Finding a trainer can be like dating: painful and awkward until you find the right one. But I needed to find a good eventing trainer for my rescue horse, Banjo.
I wanted to learn about eventing, a completely new discipline for me. I’d been attending local events to observe people competing at the lower levels. I felt this discipline?which consists of dressage, cross-country jumping, and stadium jumping?might be a good fit for Banjo and me.
I did learn a few things during my search. First, it’s a good idea to ask people you respect whom they’d recommend. And when you find a trainer you’re interested in, talk to current clients. Also, watch how he or she rides–and how he or she handles horses and their clients.
I’m more motivated by positive feedback than negative feedback, so I wanted a trainer who’d would be patient with me. A past trainer would yell: “Sit down!” and “Get your rear in the saddle!” This scared me, making me even more tight and stiff, rendering me completely unable to relax down into the saddle.
It’s funny?I stayed with that yelling trainer until something else made me leave. I guess on some level, I thought that was how it was supposed to be. But now I know there are less stressful ways to learn. There was enough yelling in my childhood; I don’t need it my adult life, thank you!
I started trying instructors who came with recommendations. I tried a dressage instructor who was also a Pilates instructor. She was very focused on body position. She really helped to correct some of my positional flaws, but she wasn’t the right fit for me.
I tried another trainer who was very good, but really didn’t like the fact that my horse was a rescue, as she worked with mostly with well-bred horses. I understood and kept looking.
My friend Sharon was working with a trainer, “Angie,” whom she liked and who was competing at local events. I watched Sharon’s lesson and liked what I saw.
When you’re new to a discipline, it’s difficult to judge whether someone is qualified, and is right for you and your horse. But in this case, I could see that Angie was patient, and Sharon and her horse were relaxed and having fun! I thought those were very good signs.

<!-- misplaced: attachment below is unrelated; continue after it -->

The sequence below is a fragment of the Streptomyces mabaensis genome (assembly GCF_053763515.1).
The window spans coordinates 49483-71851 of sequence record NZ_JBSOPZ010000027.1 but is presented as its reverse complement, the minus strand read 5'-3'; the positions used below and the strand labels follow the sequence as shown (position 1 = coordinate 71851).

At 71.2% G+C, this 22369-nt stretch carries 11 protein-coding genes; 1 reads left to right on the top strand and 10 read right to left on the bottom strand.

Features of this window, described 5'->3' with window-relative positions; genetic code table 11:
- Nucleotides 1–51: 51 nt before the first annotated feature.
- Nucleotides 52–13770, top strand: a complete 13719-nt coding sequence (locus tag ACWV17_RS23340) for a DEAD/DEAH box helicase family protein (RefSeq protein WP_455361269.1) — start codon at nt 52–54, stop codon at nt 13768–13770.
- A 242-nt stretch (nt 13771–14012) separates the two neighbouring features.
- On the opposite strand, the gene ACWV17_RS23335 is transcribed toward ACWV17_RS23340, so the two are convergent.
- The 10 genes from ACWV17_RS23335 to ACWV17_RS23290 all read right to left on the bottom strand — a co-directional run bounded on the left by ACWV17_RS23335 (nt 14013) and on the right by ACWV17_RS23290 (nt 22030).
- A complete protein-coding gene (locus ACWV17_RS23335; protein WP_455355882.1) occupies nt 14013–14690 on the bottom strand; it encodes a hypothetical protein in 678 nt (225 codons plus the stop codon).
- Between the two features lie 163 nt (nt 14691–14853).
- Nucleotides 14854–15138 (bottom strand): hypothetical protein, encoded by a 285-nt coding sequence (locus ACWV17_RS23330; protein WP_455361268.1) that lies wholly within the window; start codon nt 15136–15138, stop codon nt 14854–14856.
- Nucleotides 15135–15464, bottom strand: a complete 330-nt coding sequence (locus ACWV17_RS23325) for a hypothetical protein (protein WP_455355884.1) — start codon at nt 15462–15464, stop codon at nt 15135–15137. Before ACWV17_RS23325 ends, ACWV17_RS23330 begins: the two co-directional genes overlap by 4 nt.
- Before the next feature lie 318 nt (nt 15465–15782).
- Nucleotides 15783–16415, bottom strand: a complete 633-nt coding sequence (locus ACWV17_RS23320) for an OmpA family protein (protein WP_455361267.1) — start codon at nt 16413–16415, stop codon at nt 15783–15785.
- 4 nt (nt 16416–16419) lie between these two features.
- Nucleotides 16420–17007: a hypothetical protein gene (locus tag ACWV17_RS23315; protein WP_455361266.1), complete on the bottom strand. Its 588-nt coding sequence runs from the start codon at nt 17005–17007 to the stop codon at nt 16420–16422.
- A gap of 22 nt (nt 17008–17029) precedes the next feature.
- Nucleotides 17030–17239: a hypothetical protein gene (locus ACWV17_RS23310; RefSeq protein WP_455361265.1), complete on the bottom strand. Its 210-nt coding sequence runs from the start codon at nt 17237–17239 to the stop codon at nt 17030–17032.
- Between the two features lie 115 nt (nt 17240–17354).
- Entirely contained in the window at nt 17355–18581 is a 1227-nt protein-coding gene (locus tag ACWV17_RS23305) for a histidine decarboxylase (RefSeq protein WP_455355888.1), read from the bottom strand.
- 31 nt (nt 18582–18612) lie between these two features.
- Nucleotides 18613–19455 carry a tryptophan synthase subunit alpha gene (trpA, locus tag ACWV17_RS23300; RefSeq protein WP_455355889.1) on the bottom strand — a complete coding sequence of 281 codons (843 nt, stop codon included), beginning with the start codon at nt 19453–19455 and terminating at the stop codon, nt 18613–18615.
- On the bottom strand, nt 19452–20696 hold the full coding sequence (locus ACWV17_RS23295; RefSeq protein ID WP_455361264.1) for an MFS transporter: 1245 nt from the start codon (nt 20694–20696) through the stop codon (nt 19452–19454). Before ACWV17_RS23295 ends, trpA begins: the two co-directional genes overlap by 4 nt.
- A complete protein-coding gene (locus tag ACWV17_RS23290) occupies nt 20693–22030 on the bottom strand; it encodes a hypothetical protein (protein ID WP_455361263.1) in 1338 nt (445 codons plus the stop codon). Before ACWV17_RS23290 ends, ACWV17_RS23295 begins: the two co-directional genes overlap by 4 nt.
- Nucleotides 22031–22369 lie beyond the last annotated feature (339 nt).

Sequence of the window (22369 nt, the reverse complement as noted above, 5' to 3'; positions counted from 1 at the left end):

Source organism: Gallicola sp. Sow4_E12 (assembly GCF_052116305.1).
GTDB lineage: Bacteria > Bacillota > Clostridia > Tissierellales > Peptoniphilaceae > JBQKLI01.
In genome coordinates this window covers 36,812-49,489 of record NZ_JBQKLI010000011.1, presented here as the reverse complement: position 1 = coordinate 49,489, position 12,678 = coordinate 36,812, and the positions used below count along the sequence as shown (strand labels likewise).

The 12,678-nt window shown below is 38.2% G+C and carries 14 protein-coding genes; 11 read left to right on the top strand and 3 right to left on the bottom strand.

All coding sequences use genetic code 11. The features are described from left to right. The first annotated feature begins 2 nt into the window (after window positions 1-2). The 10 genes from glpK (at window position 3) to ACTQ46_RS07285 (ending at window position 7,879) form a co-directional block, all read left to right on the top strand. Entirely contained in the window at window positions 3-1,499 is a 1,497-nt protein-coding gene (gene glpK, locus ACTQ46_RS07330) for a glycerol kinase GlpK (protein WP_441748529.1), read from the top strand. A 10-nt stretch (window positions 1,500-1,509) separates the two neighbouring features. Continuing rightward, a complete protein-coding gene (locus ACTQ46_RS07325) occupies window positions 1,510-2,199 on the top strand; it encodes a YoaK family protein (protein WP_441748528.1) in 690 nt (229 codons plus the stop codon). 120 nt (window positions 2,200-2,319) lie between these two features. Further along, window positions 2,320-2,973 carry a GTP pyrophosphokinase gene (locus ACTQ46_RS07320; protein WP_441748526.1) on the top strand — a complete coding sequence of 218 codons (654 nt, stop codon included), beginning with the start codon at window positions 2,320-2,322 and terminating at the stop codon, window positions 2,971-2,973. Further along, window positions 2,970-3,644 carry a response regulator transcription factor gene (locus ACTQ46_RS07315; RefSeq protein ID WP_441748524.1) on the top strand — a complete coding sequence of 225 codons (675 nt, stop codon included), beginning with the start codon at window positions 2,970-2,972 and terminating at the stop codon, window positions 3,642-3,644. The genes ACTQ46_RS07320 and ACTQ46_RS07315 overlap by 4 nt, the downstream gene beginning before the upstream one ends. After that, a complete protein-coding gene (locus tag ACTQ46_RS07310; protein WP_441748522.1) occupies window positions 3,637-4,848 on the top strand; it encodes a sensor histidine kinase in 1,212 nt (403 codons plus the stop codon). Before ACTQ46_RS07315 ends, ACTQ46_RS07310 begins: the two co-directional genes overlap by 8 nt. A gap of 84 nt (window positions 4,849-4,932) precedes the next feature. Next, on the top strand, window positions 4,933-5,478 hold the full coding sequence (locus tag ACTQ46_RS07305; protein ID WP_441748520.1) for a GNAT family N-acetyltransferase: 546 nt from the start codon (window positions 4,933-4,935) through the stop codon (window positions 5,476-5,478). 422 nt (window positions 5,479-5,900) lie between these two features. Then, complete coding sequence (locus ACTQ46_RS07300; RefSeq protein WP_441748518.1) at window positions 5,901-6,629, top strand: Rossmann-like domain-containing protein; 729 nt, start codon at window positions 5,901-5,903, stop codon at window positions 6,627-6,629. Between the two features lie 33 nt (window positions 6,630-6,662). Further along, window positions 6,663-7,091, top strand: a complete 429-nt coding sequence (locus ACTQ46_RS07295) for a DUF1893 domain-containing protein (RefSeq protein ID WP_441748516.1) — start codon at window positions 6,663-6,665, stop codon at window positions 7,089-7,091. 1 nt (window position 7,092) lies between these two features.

I did some research, then scheduled a lesson with Angie. She gained points right away when she told me she liked Banjo! She’s young, but patient and knowledgeable. Her main focus is dressage?a discipline Banjo and I had a lot to learn about.
She just may be a good fit, I thought.
Cate Lamm, an avid horsewoman, has been a part of Colorado Horse Rescue (www.chr.org) for 10 years. There, she’s served as head of the adoption committee, has acted as general manager and now works as a rehabilitation trainer. Lamm has owned a number of her own rescue horses and has 20 years of equine experience.
If you want more information on rescue horses or you want to locate a rescue near you, please check out AHomeForEveryHorse.com. Equine.com and the Active Interest Media Equine Network have joined forces with the American Horse Council’s Unwanted Horse Coalition to launch A Home for Every Horse Project.
This project helps find homes for America’s 170,000 to 200,000 horses in need of care and shelter.
Here’s how it works:
- Begin the search for your next equine partner at AHomeForEveryHorse.com. You can search horses waiting for homes at nonprofit shelters across the country. Browse by rescue horse, or find rescue organizations in your area.
- Visit the site’s “Services” section to learn about your local rescue organizations. Find out how you can volunteer, donate, or simply spread the word.
- Look for upcoming stories on EquiSearch.com related to horse rescue.
If your 501(c)(3) rescue organization would like to join the Home For Every Horse Project, call (866) 467-7323. Equine.com is a part of Active Interest Media Equine Network.